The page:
Copyright: Taiwanese Delegation in Athens, Greece.
In remarks made on the morning of August 5 at the Opening Ceremony of the Special Exhibition on the 60th Anniversary of the Coming into Force of the Treaty of Peace between the Republic of China and Japan, which was co-hosted by the Ministry of Foreign Affairs and Academia Historica at the Taipei Guest House, President Ma Ying-jeou expressed his concern regarding rising tensions over the Diaoyutai Islands. He proposed the East China Sea Peace Initiative aimed at easing these tensions, and called on all parties concerned to show restraint, shelve controversies and settle the dispute in a peaceful manner. It is hoped, he said, that reaching a consensus on a code of conduct in the East China Sea, and on establishing a mechanism for cooperation on exploring and developing resources in the East China Sea, would help ensure peace in this region.
The Diaoyutai Islands, an island group that is part of Taiwan, lie just 102 nautical miles from Keelung in northeast Taiwan and are within the administrative jurisdiction of Daxi Village in Toucheng Township, Yilan County, Taiwan. Whether looked at from the perspective of history, geography, geology, practical use or international law, the Diaoyutais are indisputably an inherent part of the territory of the Republic of China (Taiwan). It is therefore appropriate that the Republic of China should propose this East China Sea Peace Initiative and attempt to settle the Diaoyutai dispute.
The Republic of China is a peace-loving country, and its government has always asserted that international disputes should be settled peacefully based on the provisions of the UN Charter. With respect to the Diaoyutai issue, the government of the Republic of China has consistently affirmed its position of “safeguarding sovereignty, shelving disputes, pursuing peace and reciprocity, and promoting joint exploration and development.”
As an important air and sea transportation hub in the western Pacific, the East China Sea has clear significance for security and peace in the Asia-Pacific region, and in the world as a whole. In order to prevent further escalation, the dispute over the Diaoyutais must be settled peacefully through a multilateral dialogue mechanism. The government of the Republic of China, therefore, solemnly proposes an East China Sea Peace Initiative and calls on all parties concerned to:
1. Refrain from taking any antagonistic actions.
2. Shelve controversies and not abandon dialogue.
3. Observe international law and resolve disputes through peaceful means.
4. Seek consensus on a code of conduct in the East China Sea.
5. Establish a mechanism for cooperation on exploring and developing resources in the East China Sea.
Today marks the 60th anniversary of the coming into force of the Treaty of Peace between the Republic of China and Japan. Sixty years ago today at the Taipei Guest House, the Republic of China and Japan officially brought to an end an extremely vicious war that lasted for eight years and resulted in the death or serious injury of 25 million people. Over the last sixty years, countries in Northeast Asia have enjoyed rapid economic development and become a model for other countries around the world. Alarmingly, however, the recent rise of tensions due to the Diaoyutai dispute has the potential to jeopardize peace and stability in East Asia. Yet peace and prosperity in the region have not come easily, and the Republic of China never again wants to see a catastrophe such as the Second Sino-Japanese War happen here.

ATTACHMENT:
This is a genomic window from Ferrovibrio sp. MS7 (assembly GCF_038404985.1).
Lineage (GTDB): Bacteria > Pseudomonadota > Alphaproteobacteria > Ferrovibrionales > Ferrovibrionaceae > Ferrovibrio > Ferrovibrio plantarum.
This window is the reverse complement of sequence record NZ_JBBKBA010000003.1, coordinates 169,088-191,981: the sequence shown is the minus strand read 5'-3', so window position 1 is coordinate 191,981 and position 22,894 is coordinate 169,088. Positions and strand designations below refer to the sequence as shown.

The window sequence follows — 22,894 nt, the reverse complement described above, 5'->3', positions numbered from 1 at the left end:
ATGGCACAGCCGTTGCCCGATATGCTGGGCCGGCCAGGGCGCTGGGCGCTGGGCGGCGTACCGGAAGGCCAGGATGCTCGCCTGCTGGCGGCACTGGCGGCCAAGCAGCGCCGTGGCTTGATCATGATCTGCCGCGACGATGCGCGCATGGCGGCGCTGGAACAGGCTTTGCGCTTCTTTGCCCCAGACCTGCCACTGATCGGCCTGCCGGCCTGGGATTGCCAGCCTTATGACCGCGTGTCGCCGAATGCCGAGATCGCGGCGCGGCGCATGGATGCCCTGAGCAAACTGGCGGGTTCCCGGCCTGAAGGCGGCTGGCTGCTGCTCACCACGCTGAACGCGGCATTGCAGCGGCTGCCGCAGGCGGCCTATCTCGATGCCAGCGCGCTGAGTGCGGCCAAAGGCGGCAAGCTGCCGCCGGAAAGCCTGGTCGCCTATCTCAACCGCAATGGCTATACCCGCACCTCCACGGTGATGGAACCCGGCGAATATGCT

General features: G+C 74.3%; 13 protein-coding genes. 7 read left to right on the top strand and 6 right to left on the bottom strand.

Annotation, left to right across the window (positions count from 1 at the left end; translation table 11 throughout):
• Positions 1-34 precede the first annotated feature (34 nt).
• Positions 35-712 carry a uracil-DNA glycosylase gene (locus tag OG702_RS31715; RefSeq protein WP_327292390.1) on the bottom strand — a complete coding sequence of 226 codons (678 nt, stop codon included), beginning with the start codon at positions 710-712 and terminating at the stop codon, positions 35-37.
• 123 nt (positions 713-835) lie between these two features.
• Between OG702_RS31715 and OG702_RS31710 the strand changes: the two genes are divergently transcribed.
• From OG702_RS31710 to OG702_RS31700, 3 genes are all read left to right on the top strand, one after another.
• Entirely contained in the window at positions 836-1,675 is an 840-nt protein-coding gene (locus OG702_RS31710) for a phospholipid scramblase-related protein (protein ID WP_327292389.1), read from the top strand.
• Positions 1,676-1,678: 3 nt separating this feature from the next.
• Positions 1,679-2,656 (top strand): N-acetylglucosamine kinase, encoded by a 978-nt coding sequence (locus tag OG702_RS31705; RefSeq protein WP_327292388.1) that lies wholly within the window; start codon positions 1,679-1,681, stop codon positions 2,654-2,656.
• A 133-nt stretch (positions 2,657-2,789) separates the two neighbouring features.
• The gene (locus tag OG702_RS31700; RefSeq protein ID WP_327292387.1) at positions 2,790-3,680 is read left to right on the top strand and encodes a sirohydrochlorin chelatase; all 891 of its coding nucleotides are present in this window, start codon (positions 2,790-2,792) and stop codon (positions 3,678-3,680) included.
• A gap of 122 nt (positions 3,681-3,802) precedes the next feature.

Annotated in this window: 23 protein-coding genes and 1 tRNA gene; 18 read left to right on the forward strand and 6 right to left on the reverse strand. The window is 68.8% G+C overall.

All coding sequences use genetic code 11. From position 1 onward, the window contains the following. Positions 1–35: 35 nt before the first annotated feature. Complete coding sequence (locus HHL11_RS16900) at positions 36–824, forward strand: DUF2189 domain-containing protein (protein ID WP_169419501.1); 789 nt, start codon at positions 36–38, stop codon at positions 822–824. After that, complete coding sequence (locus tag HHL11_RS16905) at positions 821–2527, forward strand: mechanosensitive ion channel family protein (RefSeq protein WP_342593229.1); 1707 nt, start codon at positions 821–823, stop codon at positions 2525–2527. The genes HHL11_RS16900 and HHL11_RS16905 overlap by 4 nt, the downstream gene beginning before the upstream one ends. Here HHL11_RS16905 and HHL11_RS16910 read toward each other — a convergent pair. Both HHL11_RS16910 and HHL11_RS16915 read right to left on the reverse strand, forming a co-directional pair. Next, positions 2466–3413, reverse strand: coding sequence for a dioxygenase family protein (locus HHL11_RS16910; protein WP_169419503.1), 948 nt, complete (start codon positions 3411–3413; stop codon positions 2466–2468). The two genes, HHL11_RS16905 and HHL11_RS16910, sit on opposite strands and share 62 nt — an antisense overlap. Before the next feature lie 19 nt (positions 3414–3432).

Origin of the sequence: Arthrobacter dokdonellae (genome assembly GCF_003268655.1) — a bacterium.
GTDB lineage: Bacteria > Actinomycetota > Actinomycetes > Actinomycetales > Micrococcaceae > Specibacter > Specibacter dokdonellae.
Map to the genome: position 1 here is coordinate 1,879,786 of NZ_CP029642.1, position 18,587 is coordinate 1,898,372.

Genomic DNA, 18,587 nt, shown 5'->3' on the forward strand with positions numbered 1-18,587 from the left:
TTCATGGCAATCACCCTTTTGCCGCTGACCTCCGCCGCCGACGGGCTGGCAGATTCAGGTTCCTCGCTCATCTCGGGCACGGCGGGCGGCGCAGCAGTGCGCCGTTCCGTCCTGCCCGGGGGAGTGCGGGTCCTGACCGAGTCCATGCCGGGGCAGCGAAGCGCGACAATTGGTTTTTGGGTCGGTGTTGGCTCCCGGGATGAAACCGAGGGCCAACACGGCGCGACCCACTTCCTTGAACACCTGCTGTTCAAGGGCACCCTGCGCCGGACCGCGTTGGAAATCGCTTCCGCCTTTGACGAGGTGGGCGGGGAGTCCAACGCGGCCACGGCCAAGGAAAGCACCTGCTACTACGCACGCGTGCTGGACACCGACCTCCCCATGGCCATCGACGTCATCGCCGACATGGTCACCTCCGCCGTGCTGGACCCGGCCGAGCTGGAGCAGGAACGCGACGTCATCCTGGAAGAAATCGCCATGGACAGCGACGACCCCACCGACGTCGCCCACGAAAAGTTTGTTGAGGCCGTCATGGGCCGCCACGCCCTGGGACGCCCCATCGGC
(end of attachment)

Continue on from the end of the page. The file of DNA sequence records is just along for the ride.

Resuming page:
By proposing the East China Sea Peace Initiative, the Republic of China hopes that all parties concerned will be compelled to carefully consider the gravity of the possible consequences of territorial disputes in Northeast Asia. It is therefore hoped that all parties concerned will commit to settling these disputes through peaceful means, so that peace in the East China Sea can be maintained.
It has been noted that, in order to avoid conflicts in the South China Sea, the parties concerned reached a consensus and signed the Declaration on the Conduct of Parties in the South China Sea ten years ago. They also committed to resolving territorial and sovereignty disputes in a peaceful manner, without resorting to the threat or use of force. The parties have also attempted to enter into negotiations on a Code of Conduct in the South China Sea, with the aim of making this commitment legally binding.
As for the East China Sea, the government of the Republic of China hopes that the parties concerned will settle disputes through peaceful means in accordance with the United Nations Charter and Article 279 of the United Nations Convention on the Law of the Sea of 1982. The Republic of China also hopes that having all parties seek a consensus on a code of conduct in the East China Sea will provide a common frame of reference for dealing with such issues as territory, sovereignty and the use of resources.
National territorial sovereignty cannot be divided. Natural resources can, however, be shared. There have been various sovereignty disputes over maritime space and islands around the world over the years. One such example that has been turned into a success story is the North Sea in Europe, where it was agreed that the parties involved would develop oil fields. It is hoped that, through the East China Sea Peace Initiative, all parties concerned can shelve their disputes and come together to cooperate on exploring and developing resources in the East China Sea. This cooperation can also extend to a range of other areas, such as protecting the marine environment, conducting search and rescue operations, combating crime, and so forth. This initiative will hopefully give weight to the issue, so that all parties concerned can work towards making the East China Sea into a sea of “peace and cooperation.”（E）